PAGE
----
Although HIV can be sexually transmitted, the term is most often used to refer to chlamydia, gonorrhoea, syphilis, herpes, scabies, trichomonas vaginalis, etc.


Single-celled micro-organisms.

detectable viral load

When viral load is detectable, this indicates that HIV is replicating in the body. If the person is taking HIV treatment but their viral load is detectable, the treatment is not working properly. There may still be a risk of HIV transmission to sexual partners.

It is also important to be treated if you are going to have a surgical procedure that involves going through the neck of your womb (the cervix). If bacterial vaginosis is transmitted from the cervix into the womb during a procedure, you can develop a serious condition called pelvic inflammatory disease.

If you are pregnant or thinking about becoming pregnant, you may also want to be treated. There is some evidence that bacterial vaginosis can increase the risk of premature birth, especially if you have had a miscarriage, premature baby or baby with a low birth weight before. There is also a greater risk of passing on HIV to a baby during delivery. You can safely take treatment during pregnancy.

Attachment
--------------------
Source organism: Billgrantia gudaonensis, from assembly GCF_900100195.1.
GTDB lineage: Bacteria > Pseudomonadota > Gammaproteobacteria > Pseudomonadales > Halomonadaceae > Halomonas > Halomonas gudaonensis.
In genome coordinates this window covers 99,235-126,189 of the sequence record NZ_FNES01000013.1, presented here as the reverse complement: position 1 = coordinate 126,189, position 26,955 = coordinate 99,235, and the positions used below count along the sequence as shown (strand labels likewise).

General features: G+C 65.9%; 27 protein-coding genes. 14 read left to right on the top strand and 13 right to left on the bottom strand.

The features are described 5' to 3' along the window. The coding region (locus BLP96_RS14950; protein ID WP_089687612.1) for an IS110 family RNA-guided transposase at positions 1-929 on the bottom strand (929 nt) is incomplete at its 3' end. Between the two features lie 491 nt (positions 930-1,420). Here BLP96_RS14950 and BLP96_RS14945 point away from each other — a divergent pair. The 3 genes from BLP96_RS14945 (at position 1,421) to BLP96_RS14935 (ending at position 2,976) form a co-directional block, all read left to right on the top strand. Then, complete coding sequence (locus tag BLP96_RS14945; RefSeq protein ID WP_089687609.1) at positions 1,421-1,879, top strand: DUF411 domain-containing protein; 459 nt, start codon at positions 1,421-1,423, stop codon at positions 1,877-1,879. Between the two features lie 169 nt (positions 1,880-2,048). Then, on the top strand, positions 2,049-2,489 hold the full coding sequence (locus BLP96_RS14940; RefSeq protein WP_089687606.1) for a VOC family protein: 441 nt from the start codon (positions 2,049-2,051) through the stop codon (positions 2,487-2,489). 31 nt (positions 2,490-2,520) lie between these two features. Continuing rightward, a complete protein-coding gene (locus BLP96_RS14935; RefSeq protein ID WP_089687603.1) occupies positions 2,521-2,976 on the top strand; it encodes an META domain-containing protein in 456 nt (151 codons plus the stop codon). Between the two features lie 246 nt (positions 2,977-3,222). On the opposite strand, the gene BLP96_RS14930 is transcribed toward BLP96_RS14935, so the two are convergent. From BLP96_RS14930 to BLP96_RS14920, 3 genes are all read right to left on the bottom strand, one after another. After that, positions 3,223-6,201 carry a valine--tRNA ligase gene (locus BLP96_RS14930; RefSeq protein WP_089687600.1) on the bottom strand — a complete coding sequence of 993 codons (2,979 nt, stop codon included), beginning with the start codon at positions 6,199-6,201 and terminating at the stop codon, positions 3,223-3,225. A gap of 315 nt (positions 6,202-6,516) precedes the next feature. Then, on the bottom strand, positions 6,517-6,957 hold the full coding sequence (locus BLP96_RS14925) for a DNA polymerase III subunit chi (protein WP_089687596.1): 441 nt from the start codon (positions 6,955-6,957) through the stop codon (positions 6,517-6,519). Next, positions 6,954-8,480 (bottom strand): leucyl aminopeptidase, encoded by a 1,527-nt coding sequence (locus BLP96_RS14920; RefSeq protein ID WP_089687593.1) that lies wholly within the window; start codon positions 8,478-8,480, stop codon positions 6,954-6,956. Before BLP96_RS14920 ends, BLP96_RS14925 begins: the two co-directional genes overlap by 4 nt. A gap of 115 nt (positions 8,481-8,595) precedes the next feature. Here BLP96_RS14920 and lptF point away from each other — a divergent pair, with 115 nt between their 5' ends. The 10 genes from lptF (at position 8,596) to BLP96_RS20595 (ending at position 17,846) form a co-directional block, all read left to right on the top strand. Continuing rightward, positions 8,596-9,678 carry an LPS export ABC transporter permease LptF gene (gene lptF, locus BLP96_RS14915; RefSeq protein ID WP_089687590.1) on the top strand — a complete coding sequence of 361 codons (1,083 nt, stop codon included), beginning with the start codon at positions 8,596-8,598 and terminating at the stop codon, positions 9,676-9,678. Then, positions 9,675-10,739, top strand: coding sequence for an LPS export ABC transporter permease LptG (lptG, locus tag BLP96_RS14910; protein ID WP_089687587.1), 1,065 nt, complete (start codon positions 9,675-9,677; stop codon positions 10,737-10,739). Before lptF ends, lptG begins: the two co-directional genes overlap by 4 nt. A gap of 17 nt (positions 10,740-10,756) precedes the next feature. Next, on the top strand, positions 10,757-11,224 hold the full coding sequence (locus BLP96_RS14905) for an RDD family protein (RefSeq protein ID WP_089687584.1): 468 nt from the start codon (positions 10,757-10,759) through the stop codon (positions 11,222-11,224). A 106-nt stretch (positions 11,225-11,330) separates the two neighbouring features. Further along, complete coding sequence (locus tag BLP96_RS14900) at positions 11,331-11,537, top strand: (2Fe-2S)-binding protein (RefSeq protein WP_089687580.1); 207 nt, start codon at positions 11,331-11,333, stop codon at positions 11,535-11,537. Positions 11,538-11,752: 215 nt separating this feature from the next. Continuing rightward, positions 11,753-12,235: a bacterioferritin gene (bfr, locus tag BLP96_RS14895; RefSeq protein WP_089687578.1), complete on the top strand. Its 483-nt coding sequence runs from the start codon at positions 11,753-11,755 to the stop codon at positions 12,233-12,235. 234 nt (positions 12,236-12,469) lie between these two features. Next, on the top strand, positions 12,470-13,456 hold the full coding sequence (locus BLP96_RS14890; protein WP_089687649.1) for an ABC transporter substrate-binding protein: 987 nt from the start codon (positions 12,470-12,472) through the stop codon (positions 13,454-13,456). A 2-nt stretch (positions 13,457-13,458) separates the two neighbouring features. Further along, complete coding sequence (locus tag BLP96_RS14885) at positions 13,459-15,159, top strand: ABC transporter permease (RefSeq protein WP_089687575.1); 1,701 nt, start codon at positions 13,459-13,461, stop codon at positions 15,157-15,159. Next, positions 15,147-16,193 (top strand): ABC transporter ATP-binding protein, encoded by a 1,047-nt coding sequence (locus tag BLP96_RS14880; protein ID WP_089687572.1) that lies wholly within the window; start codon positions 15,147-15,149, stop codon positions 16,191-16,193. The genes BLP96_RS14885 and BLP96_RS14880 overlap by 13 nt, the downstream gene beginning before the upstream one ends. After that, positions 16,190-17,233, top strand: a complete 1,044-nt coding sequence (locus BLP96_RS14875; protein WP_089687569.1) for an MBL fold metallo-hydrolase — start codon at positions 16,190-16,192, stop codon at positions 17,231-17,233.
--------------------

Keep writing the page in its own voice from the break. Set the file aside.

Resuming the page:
If you have a same-sex partner, your doctor or nurse may also recommend that they are treated.  

Treatment is with antibiotics, usually either metronidazole or clindamycin. It can be given as tablets (a single larger dose or doses over seven days) or a vaginal gel over five to seven days. It is important that you take all the treatment prescribed to you. You will need to avoid alcohol during treatment and for 48 hours after you have finished it, as it will make you feel very sick.

There is a lot of information online about complementary therapies to prevent or treat bacterial vaginosis, such as probiotics. However, the evidence of their effectiveness is inconclusive and therefore their use is not recommended by clinicians.

It is common for bacterial vaginosis to recur after treatment, so you may require another course of treatment at a later date. If you have frequent bouts of bacterial vaginosis, your doctor may recommend preventive treatment with antibiotics.

Using condoms can help reduce the risk of bacterial vaginosis recurring. The vaginal gel can weaken latex, so you will need to use non-latex condoms while using this treatment.

Next review date

Thanks to Dr Phillip Hay for his advice.